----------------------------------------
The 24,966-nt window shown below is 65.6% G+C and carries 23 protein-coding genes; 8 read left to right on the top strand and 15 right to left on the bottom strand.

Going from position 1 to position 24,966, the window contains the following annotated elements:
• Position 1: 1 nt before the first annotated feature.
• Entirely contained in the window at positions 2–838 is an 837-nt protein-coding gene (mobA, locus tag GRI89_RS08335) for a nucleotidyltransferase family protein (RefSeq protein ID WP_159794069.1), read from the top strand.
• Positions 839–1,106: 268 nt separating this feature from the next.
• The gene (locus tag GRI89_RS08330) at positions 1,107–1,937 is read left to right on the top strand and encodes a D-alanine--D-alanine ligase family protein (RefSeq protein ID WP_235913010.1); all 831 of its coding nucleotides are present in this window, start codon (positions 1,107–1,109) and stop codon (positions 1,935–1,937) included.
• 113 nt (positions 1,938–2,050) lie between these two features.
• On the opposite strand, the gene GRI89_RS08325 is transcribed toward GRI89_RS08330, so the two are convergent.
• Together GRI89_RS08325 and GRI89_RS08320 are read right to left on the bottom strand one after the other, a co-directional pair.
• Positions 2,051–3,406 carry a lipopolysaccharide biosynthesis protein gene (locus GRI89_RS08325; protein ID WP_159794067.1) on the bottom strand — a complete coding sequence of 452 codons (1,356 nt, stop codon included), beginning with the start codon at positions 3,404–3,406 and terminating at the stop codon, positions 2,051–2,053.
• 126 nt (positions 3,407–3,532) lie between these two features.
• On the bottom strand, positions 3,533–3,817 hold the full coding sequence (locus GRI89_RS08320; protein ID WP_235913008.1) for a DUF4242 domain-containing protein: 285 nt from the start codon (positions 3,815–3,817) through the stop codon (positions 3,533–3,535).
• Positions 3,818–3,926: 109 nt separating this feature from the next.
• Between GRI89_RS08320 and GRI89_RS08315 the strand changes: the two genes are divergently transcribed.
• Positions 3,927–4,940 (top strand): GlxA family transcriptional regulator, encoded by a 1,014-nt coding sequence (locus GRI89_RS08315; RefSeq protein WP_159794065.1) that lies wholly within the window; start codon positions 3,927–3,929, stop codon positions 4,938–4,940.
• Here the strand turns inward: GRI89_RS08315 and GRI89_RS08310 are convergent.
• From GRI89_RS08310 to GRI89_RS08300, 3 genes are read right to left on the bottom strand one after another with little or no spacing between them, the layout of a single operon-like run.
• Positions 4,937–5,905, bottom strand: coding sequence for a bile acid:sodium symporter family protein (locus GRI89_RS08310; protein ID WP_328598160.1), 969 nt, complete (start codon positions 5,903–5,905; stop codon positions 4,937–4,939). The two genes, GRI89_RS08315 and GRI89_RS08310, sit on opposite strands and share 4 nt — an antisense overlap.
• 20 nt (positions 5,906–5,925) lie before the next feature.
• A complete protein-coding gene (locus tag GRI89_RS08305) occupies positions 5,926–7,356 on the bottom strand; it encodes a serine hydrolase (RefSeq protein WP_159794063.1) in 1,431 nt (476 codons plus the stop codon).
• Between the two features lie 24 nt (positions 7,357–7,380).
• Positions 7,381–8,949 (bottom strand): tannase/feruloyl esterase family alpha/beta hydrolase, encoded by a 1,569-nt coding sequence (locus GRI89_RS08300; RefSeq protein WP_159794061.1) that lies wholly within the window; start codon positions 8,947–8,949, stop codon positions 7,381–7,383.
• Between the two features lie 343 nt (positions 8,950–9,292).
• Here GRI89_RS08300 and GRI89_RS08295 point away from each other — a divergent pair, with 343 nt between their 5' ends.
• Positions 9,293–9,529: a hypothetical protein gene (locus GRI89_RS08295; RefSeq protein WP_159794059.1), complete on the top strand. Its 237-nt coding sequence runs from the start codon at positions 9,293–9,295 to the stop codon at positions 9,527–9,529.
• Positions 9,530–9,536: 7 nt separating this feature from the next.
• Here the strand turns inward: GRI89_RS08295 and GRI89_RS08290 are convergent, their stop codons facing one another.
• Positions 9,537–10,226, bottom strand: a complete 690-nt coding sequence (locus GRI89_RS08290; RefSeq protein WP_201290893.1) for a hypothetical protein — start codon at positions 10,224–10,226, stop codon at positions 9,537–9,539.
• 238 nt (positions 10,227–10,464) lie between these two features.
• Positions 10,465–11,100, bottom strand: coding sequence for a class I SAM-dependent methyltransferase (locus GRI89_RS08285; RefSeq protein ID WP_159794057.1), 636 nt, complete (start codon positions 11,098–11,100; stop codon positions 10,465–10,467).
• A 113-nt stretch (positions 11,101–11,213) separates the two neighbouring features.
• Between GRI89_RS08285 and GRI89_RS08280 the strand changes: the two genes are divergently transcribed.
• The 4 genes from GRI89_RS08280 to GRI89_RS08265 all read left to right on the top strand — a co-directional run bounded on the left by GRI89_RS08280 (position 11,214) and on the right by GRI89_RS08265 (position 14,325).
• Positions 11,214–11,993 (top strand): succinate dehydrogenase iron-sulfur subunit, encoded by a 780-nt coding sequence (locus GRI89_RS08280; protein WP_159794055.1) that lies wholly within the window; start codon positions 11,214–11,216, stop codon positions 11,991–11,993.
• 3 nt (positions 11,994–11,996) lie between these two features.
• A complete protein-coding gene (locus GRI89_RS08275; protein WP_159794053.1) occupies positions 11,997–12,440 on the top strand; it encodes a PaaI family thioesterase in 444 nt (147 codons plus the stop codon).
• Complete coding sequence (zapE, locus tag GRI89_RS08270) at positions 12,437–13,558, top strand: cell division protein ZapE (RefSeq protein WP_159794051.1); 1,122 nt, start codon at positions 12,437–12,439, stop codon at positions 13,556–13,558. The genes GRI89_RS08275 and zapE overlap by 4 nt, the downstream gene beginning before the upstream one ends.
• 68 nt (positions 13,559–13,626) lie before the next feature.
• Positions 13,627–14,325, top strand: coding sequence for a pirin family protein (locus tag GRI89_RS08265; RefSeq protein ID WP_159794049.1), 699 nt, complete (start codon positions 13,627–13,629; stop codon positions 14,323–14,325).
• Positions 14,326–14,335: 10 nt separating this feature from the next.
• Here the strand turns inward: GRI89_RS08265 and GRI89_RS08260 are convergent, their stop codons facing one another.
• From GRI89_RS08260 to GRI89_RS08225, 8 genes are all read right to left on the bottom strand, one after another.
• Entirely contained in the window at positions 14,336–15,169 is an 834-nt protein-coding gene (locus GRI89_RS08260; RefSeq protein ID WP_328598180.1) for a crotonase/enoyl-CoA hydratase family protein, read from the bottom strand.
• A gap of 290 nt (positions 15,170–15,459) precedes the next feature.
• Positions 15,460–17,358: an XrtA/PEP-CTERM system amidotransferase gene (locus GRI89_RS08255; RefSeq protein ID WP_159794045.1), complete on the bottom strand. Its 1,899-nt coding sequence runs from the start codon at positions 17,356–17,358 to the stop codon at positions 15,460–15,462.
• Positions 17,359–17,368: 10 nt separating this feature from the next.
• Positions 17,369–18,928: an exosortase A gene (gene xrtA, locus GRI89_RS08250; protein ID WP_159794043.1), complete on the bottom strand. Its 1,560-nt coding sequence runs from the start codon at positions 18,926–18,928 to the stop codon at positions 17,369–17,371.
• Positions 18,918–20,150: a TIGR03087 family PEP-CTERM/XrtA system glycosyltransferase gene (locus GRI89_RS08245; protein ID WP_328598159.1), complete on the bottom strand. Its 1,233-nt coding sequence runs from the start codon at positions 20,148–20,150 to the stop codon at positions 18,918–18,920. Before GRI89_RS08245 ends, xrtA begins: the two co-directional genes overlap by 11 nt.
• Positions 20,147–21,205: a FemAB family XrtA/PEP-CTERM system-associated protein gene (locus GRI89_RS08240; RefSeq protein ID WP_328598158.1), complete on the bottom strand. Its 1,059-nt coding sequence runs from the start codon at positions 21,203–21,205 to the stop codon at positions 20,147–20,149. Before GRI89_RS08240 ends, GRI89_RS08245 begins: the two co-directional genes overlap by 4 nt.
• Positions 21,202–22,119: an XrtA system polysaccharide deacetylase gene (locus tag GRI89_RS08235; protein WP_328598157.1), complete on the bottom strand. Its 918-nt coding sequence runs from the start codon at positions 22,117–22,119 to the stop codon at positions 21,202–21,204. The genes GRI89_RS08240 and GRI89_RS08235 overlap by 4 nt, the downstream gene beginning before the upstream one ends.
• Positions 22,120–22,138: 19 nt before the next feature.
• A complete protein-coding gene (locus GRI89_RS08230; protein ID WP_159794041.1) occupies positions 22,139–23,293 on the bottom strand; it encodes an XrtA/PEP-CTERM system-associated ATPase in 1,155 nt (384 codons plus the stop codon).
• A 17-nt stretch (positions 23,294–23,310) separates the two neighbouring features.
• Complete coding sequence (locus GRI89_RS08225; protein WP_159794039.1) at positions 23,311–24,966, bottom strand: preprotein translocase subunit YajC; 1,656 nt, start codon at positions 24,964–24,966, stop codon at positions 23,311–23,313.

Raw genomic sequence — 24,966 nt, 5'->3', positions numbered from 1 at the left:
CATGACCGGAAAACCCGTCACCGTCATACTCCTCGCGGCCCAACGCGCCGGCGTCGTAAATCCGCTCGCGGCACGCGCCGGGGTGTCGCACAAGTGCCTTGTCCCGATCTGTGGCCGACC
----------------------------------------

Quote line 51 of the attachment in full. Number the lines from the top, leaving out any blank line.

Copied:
• Positions 22,120–22,138: 19 nt before the next feature.